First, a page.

Workplace interactions can be complex, especially when people from diverse backgrounds and experiences collaborate to achieve a common goal. This can be further challenged by preconceived notions about certain groups or resentment towards those perceived to have more advantages.
We wanted to know what you think. A user asked forum, “Am I wrong for telling my colleague he only has his job because his uncle is the CEO?”
The Original Poster (OP) is 20 years old female working at a major company. Even though the OP got the job through a scheme for disadvantaged young people, the interview process was complex.
When the OP isn’t with her team or working, she prefers hanging out with other women she met through the scheme.
What Happened Afterwards?
Recently, the nephew of the CEO started his role in the same department, and he tried to join the girls for lunches and be friends with them.
What Does OP Say
According to the OP, “he tries VERY HARD to fit in and acts like he doesn’t come from a place of insane privilege. He will pretend to be humble and downplay his family’s wealth just to seem relatable, I guess.
The others have been warming up to him, but I’m honestly not buying his fake personality.”
What Happened Next
One day, the OP was sitting in the canteen with another coworker, and he asked to join us. OP’s coworker agreed immediately, even though she didn’t want to agree.
He asked OP many personal questions about her journey to the company. The OP said the interview process was hard and mentally draining.
What Did He Say
He went on to say that getting into the place was tough, but his interview was fine, adding that he was late to one of them because he was hungover.
What Did OP Say
This made the OP mad, and she said, “good for you.” He thanked the OP and said things will work out when you “chill out” and stop taking things so seriously. At this point, the OP said that she knows he is not nearly as competent as he believes and that he only got the job because his uncle is the CEO.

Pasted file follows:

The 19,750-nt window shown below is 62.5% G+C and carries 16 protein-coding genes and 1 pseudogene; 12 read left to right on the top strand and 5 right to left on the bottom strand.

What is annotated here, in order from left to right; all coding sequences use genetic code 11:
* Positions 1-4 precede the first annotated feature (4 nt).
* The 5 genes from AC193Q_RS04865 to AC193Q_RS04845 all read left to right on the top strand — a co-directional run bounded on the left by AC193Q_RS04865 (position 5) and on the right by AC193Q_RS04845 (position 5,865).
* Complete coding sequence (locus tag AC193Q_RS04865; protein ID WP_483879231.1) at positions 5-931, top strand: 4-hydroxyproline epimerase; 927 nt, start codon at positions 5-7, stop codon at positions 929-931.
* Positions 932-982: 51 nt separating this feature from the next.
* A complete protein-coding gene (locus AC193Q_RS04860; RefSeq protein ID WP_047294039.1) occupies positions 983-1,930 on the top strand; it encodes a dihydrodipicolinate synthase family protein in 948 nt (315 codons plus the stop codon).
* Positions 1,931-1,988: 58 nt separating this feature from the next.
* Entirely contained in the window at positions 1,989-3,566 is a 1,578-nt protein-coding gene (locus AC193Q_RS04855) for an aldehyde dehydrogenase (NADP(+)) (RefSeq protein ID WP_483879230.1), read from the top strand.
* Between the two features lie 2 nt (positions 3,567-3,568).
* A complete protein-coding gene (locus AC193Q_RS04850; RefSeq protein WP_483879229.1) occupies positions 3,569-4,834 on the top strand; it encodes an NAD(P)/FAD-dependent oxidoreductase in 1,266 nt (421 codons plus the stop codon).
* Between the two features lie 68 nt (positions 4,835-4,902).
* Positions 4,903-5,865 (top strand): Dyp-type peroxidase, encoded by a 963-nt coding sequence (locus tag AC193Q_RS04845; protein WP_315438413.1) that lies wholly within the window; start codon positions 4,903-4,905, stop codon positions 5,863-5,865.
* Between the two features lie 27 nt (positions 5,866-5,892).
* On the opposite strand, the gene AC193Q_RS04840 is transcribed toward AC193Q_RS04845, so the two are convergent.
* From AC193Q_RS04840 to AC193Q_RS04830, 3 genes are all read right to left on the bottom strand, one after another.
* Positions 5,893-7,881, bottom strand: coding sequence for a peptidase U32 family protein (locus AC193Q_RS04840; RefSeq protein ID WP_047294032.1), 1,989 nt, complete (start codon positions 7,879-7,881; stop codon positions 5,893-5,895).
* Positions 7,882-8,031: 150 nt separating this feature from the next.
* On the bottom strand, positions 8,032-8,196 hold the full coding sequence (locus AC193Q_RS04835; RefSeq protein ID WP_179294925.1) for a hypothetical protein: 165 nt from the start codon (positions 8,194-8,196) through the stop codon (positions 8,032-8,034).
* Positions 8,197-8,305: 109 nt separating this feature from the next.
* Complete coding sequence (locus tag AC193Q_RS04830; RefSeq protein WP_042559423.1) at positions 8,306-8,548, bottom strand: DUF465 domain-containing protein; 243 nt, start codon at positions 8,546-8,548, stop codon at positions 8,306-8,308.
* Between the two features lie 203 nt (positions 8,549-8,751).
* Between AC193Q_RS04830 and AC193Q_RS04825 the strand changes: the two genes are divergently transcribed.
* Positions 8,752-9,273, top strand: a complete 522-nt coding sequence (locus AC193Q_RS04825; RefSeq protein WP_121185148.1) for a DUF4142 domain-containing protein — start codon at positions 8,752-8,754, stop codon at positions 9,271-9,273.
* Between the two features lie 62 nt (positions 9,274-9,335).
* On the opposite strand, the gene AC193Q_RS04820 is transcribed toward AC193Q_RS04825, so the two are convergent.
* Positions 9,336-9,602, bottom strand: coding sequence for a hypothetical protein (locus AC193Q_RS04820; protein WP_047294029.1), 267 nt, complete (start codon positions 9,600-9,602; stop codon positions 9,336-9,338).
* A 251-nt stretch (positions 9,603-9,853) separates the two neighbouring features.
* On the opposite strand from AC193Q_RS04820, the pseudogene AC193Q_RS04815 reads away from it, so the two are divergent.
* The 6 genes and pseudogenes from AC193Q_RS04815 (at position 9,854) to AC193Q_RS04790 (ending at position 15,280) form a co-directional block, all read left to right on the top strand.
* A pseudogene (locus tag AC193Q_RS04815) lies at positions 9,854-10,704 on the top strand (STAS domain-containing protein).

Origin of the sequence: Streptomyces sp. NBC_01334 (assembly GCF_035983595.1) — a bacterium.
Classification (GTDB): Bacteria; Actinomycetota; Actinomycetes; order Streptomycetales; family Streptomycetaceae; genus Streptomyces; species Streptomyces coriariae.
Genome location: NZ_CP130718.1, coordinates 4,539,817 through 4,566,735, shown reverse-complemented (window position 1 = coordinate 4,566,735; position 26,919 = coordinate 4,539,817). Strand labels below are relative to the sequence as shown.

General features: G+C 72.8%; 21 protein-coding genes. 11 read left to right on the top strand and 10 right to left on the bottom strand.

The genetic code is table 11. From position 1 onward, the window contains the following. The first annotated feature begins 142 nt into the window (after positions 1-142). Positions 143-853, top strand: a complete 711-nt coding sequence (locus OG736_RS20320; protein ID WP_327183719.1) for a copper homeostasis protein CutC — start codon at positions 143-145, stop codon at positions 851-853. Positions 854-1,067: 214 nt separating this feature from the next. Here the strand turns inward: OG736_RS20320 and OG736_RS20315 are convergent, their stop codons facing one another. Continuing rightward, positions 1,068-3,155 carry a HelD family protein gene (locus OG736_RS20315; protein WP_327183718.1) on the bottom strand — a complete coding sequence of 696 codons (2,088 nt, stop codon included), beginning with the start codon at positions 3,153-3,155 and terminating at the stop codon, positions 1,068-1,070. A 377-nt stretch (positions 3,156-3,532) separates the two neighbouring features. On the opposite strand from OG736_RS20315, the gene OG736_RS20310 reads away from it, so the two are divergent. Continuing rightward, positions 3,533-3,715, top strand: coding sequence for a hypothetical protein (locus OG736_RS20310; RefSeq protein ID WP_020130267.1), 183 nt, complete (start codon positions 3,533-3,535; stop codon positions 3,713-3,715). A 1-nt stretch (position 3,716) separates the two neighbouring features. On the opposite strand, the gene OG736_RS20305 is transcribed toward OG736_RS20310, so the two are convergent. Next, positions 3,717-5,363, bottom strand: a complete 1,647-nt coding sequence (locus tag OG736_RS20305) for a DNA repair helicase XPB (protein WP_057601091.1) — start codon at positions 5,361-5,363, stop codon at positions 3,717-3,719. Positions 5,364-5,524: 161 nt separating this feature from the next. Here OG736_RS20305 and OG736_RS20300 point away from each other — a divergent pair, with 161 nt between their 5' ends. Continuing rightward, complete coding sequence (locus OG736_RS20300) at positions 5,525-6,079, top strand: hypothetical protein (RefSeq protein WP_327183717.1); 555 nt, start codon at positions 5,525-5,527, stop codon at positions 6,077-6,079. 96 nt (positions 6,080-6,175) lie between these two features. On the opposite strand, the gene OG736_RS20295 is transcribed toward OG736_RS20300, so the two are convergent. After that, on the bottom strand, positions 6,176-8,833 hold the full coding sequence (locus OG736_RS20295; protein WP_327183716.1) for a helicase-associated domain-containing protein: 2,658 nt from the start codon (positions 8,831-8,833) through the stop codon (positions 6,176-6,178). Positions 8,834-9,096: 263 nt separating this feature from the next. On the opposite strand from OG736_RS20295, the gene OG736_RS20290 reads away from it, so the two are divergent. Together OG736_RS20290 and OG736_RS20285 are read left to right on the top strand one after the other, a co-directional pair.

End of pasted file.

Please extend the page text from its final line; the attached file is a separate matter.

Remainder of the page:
OP’s CoWorker Looked At Her Crazy
OP’s coworker looked at her like she was crazy. He shrugged and said it didn’t look like she liked him. The OP told him that it wasn’t personal, so likes and dislikes are irrelevant.
What Happened Next
While they did not argue, things did got heated up. It ended with him asking the OP what she wanted him to do and adding that while she may view him as an overprivileged a..hole, she isn’t any different (which, according to the OP, made no sense).
What Did Op Expect
OP expected him to report to HR, but he didn’t. Instead, the OP says, “He started following me on my social media accounts and messaging me at work more frequently.”
What Did Others Think?
The coworker who was sitting with the OP spread the news amongst others, and everything thought she was in the wrong.
In OP’s words, “They said that not only was I unnecessarily hostile and rude, they’re also mad he started hanging out with them less. (Not sure if this is a coincidence, but I’ve also been spending less time with them). Am I wrong for giving my unprompted opinions?”
You Are Hostile
“Whenever you need to voice a negative opinion, ask yourself A) does this need to be said, B) does it need to be said right now, and C) does it need to be said right now by me?
Does this need to be said? No, not unless there’s something about the way he’s been acting that you’re not conveying. It sounds like he’s making an effort to be friendly and not to be one of those guy who swaggers in expecting everyone to kiss his ass.
Does it need to be said right now? No. If you were really concerned, a private conversation or a conversation with your or his manager about his behavior would have been appropriate.
Does it need to be said by you? No.
It sounds like you’re being unreasonably hostile toward this guy. And it’s not a coincidence that they’re spending less time with you–they think you’re a jerk, no wonder they don’t want to hang out with you.”
You Owe Him An Apology
“You owe him an apology unless you are as mean as your posts sounds. Sorry you had to post this. Is it hard to be a nice person?”
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This article was originally published on Mrs. Daaku Studio.